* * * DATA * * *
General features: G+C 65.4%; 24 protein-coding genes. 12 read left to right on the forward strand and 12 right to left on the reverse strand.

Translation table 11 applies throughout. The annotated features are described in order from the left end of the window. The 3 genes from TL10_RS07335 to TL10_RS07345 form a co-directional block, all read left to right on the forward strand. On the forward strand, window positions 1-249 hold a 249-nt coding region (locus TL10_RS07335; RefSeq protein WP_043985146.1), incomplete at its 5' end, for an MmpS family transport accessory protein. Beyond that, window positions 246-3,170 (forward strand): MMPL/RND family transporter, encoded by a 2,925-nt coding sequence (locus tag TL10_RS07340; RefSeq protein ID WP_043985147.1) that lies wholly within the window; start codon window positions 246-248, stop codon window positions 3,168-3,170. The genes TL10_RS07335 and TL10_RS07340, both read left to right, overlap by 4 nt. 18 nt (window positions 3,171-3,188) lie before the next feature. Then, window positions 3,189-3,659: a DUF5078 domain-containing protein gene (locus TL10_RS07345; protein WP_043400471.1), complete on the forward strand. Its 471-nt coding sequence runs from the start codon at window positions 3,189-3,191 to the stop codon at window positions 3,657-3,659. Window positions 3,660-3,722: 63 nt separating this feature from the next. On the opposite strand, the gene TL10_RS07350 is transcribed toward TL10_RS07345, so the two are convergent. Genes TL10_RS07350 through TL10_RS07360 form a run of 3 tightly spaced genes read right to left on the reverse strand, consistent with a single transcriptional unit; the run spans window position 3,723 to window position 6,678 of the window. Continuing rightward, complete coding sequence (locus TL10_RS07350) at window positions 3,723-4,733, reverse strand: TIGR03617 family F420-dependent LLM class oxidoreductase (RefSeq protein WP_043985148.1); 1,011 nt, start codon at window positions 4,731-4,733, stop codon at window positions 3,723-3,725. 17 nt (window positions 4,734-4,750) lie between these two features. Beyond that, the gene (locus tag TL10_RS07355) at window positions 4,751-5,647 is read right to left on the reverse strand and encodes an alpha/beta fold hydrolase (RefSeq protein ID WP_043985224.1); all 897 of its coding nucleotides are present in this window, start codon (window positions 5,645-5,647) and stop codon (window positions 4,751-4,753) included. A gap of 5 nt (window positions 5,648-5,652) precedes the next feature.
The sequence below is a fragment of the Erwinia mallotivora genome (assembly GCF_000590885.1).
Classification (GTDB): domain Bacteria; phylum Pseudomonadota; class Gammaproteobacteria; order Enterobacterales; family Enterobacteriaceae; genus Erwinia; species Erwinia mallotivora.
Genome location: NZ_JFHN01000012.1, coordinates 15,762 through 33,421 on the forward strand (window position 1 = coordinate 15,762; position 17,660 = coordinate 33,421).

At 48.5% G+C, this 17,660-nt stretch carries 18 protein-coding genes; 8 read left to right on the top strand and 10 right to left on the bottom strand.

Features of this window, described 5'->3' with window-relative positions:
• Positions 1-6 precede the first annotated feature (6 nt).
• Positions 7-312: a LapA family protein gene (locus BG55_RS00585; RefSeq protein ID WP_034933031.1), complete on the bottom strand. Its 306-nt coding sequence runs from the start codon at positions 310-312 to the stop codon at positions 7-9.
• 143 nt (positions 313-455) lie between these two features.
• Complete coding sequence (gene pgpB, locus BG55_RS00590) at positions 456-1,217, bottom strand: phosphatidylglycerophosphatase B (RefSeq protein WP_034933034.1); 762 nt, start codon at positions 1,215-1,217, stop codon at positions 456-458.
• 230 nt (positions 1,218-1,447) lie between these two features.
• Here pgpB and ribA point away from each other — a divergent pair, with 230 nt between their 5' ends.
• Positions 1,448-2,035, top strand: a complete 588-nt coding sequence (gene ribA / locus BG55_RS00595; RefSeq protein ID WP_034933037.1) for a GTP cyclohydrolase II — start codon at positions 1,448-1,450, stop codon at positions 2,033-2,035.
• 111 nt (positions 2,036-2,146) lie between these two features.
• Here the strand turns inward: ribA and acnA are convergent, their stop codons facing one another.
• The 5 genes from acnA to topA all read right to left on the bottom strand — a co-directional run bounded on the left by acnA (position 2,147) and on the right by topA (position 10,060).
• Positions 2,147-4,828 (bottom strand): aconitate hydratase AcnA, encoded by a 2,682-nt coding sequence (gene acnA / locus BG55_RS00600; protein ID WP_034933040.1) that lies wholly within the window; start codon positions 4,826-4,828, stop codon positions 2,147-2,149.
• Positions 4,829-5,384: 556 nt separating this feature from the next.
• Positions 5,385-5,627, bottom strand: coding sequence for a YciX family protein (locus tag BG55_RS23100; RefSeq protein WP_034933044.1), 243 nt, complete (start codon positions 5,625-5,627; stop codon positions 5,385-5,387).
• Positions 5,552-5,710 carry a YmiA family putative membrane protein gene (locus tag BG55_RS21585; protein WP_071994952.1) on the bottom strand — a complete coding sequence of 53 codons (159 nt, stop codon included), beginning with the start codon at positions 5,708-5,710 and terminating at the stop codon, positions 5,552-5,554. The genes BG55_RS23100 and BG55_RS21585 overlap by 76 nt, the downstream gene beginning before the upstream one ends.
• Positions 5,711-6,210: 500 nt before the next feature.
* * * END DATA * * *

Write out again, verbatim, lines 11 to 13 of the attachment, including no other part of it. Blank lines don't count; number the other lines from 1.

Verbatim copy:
• Complete coding sequence (gene pgpB, locus BG55_RS00590) at positions 456-1,217, bottom strand: phosphatidylglycerophosphatase B (RefSeq protein WP_034933034.1); 762 nt, start codon at positions 1,215-1,217, stop codon at positions 456-458.
• 230 nt (positions 1,218-1,447) lie between these two features.
• Here pgpB and ribA point away from each other — a divergent pair, with 230 nt between their 5' ends.